There are plenty of anecdotal reports of precursors for neurotransmitters causing ill effects in people after a period of really positive effects. And what’s happening there seems fairly simple to me: these people were in a deficit of particular neurotransmitters, they supplemented with building blocks to those neurotransmitters, solved their issue, kept taking them, and ran into side effects from excess of the neurotransmitter in question.
This has happened to me both with Acetylcholine, and with the catecholamines. About two years ago I discovered L-Tyrosine. It was the best thing since sliced bread to me. I took 500-1000MG everyday for about 4 months and it was rocking my world. At the time, I thought it was one of the best nootropics out there because it helped me to maintain my brain function later on in the day, helped me fight through fatigue and cognitive deficits that would happen after running my business all day, and all around made me feel really good.
But eventually, when I kept taking it everyday, I began to experience side effects. I was overly anxious to the point of nearly having panic attacks. I was stressed out of my mind, and I NEVER would have otherwise felt like that from day to day stress. Researching it to find what was plaguing me, I realized that I likely had entirely too much production of norepinephrine (adrenaline) in my body. Makes sense doesn’t it? L-Tyrosine is a precursor to norepinephrine. I took too much, for too long, and I ran into side effects. It’s as simple as that. I cycled off for a few months, and then returned to using it sparingly as a nootropic to get the extra catecholamines (Dopamine, NE, and Epinephrine) without a problem.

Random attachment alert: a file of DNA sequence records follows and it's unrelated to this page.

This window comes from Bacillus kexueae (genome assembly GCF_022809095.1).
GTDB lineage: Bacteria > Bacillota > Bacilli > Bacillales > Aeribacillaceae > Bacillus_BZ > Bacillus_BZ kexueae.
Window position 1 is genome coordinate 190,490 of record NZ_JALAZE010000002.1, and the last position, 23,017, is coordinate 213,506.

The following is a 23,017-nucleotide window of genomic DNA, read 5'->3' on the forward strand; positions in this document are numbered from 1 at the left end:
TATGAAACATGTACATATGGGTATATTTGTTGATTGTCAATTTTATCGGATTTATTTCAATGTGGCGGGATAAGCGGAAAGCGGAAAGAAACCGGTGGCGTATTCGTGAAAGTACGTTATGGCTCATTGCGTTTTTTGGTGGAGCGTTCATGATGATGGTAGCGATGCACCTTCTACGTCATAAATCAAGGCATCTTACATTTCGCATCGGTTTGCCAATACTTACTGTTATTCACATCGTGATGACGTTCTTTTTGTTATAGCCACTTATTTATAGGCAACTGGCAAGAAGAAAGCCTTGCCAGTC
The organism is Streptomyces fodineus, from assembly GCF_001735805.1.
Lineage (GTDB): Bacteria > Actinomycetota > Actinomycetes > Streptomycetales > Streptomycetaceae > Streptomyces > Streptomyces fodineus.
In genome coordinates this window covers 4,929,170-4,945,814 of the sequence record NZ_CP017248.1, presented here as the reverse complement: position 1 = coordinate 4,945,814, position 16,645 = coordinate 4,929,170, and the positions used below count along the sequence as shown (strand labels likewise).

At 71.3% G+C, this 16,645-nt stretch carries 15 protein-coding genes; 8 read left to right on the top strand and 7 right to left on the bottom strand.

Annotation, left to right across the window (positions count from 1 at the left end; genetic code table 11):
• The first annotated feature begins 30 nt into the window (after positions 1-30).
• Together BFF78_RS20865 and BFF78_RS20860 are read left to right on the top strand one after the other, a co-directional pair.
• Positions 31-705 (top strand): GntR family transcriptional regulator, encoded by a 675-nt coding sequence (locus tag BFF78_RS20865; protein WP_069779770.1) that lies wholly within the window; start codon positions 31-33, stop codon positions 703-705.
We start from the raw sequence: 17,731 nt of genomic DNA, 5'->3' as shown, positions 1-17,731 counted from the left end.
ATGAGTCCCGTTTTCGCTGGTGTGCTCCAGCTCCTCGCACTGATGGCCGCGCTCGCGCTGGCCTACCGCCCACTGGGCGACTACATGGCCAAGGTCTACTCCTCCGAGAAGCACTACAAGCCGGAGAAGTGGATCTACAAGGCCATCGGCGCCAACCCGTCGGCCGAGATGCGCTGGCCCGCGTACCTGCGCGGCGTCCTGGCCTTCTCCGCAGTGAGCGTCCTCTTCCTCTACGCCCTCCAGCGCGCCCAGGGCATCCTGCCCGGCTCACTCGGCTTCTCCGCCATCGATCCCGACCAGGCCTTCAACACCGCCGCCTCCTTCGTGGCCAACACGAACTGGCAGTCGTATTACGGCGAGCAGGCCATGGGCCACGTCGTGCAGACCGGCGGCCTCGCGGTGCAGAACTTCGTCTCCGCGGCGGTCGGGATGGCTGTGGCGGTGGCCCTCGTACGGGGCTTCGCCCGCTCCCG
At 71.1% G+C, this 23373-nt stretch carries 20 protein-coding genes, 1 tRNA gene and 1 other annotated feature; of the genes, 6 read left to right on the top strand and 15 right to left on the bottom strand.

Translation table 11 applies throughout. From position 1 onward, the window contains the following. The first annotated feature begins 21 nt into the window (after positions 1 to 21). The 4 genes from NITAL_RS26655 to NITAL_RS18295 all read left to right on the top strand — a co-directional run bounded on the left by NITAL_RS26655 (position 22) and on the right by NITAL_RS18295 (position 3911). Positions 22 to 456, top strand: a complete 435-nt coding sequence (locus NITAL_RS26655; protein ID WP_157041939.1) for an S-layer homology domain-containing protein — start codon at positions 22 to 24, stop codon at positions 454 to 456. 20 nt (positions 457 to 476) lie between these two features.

And this can be said for many nootropics for many people. Then there’s the case of down regulation. Down regulation of specific receptors in the brain takes place as a compensatory action in response to increased neurotransmitters at receptor sites. This is a great thread on Longecity about that. If you want to learn more about down regulation, I’d suggest checking this out.
Summing It All Up
So to sum it up, I think that yes, nootropics of all kinds of safe to take long term, but I mean that in a way that specifically involves cycling of that particular nootropic, and only going back to that nootropic if you need it. And again, this is especially the case for the neurotransmitter precursors. When it comes to the Racetam family of nootropics, because their mechanisms of action are less understood, my answer is to monitor your brain, cycle on and off of them, and judge your next course of action from there. Would I take Aniracetam for the rest of my life? Yes. I would have no reservations about cycling on and off of Aniracetam until the day I die. Would I take DHA for the rest of my life? Certainly, and I don’t really know if cycling is needed with such a major constituent of the human brain.
Would I take Piracetam for the rest of my life? Yes, with cycling. Alpha GPC, CDP Choline, or L-Tyrosine? Yes, but only if I needed them, because the mental faculties associated with their presence are waning, and I’d do it to replenish the neurotransmitters they work on to optimal levels. Then I’d cycle off.
So, I think the question should really be: Compared to all of the other chemicals we ingest everyday of our lives, through our food, and through the air we breath, what amount of what nootropics are we comfortable taking?
You can do a lot worse than taking a substance that improves the signaling and functionality of your neurons.
Sources And Referential Data
- Cytidine 5â€²-Diphosphocholine (CDP-Choline) in Stroke and Other CNS Disorders – Pubmed
- Aniracetam (Nootropic) – A Review – Socialanxietysupport.com
- Aniracetam (Neuroprotection)Â – Examine.com
- Aniracetam. An overview of its pharmacodynamic and pharmacokinetic properties, and a review of its therapeutic potential in senile cognitive disorders – Pubmed
- Alcohol Equivalence – Wikipedia
- Centenarians in South China’s Hainan Province Reveal Secret to Longevity – IBTimes
- Exploring Alcohol’s Effects on Liver Function – Nih.gov
- Shining the Spotlight on Trans fats – Harvard.edu
- FDA Cuts Trans Fat in Processed foods – FDA.gov
- CDP Choline – Examine.com
- Downregulation and Upregulation – Wikipedia
- The Ultimate Nootropic Question – Longecity